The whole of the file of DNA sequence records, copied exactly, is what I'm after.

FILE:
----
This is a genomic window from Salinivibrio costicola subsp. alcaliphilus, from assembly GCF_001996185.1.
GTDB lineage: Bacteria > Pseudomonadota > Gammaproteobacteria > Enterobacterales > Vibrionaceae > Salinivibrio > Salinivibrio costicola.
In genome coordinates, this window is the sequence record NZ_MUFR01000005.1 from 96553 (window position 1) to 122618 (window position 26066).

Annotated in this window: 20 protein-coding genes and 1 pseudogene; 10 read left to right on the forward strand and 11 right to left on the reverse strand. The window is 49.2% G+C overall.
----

This is a genomic window from Salinivibrio costicola subsp. alcaliphilus, from assembly GCF_001996185.1.
GTDB lineage: Bacteria > Pseudomonadota > Gammaproteobacteria > Enterobacterales > Vibrionaceae > Salinivibrio > Salinivibrio costicola.
In genome coordinates, this window is the sequence record NZ_MUFR01000005.1 from 96553 (window position 1) to 122618 (window position 26066).

Annotated in this window: 20 protein-coding genes and 1 pseudogene; 10 read left to right on the forward strand and 11 right to left on the reverse strand. The window is 49.2% G+C overall.